Bryan: Exactly. It’s not rocket science. It’s working the plan, but the sad thing is 9 out of 10 don’t know about the plan. That’s why we’ve got folks like you help getting the word out. This is the game plan, follow the game plan.
Josh: Well, I think having a game plan is a really good idea. First, you got to know what your game plan is and what it is that you want to accomplish. And just because the world tells you, you should build a great big business, the world is often wrong about things. You should build a great big business, if that gives you joy. In my opinion, having— I had 90 employees, you have 150 employees.
That’s a much better way to run a business one with five. The reason for me for that, that’s true is that when I had 90 employees, I only did stuff I was really good at. Now, that I have four people in my firm, I do a lot of things I’m not very good at it at all. It’s a huge waste of time.
Bryan: I totally get that.
Josh: That’s true when you go through a startup phase. One of the things you said that working on the business and in the business, I like to talk about that as being tactically involved in my business or strategically involved in my business. The truth is, when you’re starting a business from scratch, you’re 99.9% of the time tactically involved. Maybe for 10 minutes a week, you have to think strategically. You never get to act strategically. You’re always reacting to everything that goes on. At least that was my experience doing that.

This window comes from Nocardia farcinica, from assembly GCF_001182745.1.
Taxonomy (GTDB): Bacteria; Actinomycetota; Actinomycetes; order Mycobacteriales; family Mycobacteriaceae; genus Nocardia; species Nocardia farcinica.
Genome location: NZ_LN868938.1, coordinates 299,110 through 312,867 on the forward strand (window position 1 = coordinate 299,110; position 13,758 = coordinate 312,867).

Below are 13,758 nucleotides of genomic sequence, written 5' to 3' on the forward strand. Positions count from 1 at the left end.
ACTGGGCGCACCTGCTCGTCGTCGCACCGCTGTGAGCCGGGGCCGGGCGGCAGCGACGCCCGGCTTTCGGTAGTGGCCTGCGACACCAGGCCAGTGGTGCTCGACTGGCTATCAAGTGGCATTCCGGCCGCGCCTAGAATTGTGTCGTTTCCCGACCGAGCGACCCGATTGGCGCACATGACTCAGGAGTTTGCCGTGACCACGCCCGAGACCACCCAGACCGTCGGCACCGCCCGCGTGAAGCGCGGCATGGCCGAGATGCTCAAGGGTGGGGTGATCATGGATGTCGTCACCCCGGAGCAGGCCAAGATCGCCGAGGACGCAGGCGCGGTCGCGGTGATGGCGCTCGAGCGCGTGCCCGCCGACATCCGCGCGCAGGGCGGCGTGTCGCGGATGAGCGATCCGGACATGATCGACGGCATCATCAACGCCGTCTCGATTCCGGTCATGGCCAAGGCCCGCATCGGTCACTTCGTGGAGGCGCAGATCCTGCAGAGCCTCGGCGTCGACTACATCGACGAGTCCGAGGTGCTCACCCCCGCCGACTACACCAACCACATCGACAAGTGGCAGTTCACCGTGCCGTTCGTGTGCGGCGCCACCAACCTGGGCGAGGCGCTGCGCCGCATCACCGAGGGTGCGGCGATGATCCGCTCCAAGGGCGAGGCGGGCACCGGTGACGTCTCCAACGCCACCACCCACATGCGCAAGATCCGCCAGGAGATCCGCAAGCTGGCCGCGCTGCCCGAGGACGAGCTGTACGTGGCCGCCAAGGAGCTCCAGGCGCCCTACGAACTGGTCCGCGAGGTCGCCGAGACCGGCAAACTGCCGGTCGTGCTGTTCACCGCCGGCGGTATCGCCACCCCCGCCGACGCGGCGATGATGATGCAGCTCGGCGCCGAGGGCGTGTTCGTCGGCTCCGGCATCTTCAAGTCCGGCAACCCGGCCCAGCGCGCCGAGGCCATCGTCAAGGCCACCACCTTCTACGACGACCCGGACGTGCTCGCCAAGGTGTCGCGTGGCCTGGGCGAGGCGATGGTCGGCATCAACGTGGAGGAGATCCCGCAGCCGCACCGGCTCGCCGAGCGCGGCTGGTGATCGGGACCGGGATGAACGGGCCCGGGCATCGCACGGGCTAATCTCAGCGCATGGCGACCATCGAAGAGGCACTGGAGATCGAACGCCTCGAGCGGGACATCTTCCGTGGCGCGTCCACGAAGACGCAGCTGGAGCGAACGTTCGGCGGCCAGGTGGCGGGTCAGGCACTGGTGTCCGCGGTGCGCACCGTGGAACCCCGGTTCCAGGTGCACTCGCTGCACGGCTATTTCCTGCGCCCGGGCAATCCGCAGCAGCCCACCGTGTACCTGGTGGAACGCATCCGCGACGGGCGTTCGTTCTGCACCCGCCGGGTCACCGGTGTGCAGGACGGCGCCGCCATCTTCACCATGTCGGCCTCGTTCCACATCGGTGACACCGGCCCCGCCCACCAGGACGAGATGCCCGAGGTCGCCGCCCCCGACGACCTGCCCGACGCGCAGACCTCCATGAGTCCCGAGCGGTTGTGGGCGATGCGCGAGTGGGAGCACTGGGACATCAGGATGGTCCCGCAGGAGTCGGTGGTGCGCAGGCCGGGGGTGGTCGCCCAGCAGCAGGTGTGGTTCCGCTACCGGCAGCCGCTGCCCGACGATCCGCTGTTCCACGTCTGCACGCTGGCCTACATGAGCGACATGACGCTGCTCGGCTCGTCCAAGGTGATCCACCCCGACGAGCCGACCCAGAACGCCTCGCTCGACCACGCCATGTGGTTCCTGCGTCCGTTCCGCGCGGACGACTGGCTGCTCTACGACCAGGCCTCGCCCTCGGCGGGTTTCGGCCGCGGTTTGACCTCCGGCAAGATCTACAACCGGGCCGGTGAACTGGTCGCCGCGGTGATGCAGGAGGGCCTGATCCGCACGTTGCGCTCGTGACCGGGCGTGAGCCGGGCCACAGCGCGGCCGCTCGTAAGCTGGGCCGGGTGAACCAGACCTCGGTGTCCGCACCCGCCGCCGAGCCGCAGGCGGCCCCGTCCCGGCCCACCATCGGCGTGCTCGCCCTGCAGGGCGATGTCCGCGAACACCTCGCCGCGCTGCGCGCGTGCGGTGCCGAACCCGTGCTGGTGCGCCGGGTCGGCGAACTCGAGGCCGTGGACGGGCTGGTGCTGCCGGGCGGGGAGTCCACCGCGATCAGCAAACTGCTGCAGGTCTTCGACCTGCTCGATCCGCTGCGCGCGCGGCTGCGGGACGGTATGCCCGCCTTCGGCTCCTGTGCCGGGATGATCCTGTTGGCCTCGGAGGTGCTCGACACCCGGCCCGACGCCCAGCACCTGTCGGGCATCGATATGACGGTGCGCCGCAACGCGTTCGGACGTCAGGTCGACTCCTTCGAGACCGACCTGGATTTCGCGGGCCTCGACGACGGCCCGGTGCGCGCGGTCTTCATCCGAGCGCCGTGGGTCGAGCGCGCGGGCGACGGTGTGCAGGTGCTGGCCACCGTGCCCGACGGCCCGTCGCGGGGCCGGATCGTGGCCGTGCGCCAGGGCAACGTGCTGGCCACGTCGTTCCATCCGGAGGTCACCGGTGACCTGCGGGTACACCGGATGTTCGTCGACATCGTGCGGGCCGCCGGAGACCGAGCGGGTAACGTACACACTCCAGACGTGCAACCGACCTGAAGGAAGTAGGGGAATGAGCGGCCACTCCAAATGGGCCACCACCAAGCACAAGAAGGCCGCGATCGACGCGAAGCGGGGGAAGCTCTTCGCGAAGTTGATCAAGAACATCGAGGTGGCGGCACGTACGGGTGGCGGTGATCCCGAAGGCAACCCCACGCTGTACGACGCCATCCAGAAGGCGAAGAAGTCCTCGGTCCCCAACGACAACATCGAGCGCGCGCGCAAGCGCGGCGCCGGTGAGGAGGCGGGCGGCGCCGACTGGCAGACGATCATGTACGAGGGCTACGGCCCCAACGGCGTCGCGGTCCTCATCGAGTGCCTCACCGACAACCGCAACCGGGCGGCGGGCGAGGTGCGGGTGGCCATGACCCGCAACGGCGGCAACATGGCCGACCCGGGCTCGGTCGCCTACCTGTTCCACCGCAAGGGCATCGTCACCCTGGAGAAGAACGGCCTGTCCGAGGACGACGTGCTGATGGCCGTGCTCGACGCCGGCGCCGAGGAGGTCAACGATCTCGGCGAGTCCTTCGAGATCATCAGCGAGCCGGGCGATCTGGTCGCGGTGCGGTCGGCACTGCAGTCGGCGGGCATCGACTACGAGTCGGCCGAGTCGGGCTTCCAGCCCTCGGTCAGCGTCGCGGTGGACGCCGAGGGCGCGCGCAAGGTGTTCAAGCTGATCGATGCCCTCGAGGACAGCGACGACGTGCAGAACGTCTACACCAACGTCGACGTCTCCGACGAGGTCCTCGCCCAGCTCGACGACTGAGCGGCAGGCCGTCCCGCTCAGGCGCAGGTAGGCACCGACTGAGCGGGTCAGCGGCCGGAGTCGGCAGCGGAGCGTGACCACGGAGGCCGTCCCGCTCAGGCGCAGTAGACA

Bryan: I agree and have whatever you want to call it. The millennials these days like to call it hustle, whatever it is you’re doing in the early days, it’s going to be on your back. It’s going to be on your shoulders. I volunteer at the Nashville entrepreneurs center. I meet with young aspiring business owners and one common thing I see is a lot of them don’t really understand in the early days. It’s going to be sheer grit and hustle that gets you through that first year, two years.